Suppose a philosophical scholar -- let us call this scholar S -- with high standards, trained in and fond of the works of Plato and Aristotle, wished to investigate, for a contemporary American audience, the concept of "manliness," a concept closely related to the one that Plato and Aristotle called andreia, for which the usual English rendering is "courage." (Harvey Mansfield himself tells us that andreia is his subject.) How would this scholar go about it?
I know! I know! He would start with the premise that manliness is under attack. Then he'd have his agent call a well-known pseudofeminist to make sure she'd be on board with blaming an insidious culture of emasculation for the decline of manliness. And then he'd--wait, Nussbaum says that's not right?
Well, following the lead of Aristotle, S would probably begin by laying out the various widespread beliefs about the topic, especially those held by reputable people. S would also consider the opinions of well-known philosophers. In setting down all these opinions, S would be careful to get people's views right and to read their writings carefully, looking not just for assertions but also for the arguments that support them.
But that sounds like a lot of work, Ms. Nussbaum. You can't really blame Dr. Mansfield for wanting to skip ahead on the research a little--
Harvey Mansfield's credentials suggest to the reader that he will behave like S. He is a prominent political philosopher, recently retired from a chair at Harvard University, who has written widely about philosophical texts. He regularly taught a well-known class in the classics of Greek political thought. By his own account, the works of Plato and Aristotle are particularly important to him. Moreover, Mansfield has become famous as a defender of high academic standards and an opponent of "grade inflation." He likes to excoriate his faculty colleagues for their alleged laxness and looseness.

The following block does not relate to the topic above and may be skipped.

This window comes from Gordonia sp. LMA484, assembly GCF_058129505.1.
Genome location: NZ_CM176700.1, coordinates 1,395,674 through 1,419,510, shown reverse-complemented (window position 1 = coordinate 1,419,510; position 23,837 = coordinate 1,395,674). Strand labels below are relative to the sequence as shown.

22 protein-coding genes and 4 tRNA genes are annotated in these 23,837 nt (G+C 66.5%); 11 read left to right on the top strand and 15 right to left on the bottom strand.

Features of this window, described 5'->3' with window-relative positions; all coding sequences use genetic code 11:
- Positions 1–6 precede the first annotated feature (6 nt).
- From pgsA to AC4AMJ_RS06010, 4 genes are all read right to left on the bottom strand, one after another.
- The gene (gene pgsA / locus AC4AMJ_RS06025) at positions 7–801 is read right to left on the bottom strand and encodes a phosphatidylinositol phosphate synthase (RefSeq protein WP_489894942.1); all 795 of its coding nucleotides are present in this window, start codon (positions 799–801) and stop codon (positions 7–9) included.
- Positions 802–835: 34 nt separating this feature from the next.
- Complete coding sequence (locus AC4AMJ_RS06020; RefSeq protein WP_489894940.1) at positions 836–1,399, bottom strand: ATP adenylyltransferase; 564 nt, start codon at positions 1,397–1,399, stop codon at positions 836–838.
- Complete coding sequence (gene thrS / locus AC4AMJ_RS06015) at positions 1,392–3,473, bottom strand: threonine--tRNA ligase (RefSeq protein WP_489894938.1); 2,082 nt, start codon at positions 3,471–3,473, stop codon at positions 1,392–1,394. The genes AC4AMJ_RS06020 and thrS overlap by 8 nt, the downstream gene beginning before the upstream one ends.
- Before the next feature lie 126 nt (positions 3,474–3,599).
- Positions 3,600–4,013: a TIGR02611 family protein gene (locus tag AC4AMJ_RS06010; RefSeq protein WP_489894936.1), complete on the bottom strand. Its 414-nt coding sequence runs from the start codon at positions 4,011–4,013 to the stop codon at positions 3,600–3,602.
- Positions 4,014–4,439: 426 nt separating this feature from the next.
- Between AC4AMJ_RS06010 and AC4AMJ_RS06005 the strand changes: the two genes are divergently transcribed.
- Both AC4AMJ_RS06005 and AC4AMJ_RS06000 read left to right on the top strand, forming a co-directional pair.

Oh. Oh, he likes research. Well, then--
It quickly becomes evident, however, that Manliness is not the book that our imagined S would have written. To begin with, it is slipshod about facts -- even the facts that lie at the heart of his argument. He repeatedly tells us that "all previous societies have been ruled by males," producing Margaret Thatcher as a sole recent exception. Well, one has to forgive Mansfield for not adducing Angela Merkel or Han Myung-Sook or Michelle Bachelet, since these female leaders won their posts, presumably, after his book went to press. One might even forgive Mansfield for not knowing about female heads of state in Mongolia, Argentina, Iceland, Latvia, Rwanda, Finland, Burundi, Bermuda, Mozambique, Jamaica, Nicaragua, Dominica, Malta, Liberia, and Bangladesh. Those are relatively small countries, and one would have to be curious about what is going on in them. But one can hardly overlook Mansfield's neglect of the very newsworthy recent or current female leaders of New Zealand (Jenny Shipley, Helen Clark), Turkey (Tansu Ciller), Poland (Hanna Suchocka), Norway (Gro Harlem Brundtland), France (Edith Cresson), Canada (Kim Campbell), Sri Lanka (Sirimavo Bandaranaike, and now her daughter), the Philippines (Corazon Aquino, Gloria Arroyo), and Pakistan (Benazir Bhutto, a government major at Harvard who might have taken Mansfield's class). And what might one say about Mansfield's utter neglect of Indira Gandhi and Golda Meir, two of the most influential politicians of the twentieth century?
I know what I'D say! I'd say we'd better find a way to protect manliness from the scourge of MARTHA NUSSBAUM, that's what I'd say!
Okay, I've excerpted far too much of that already (but it's just that good). Check out the whole thing when you get a minute.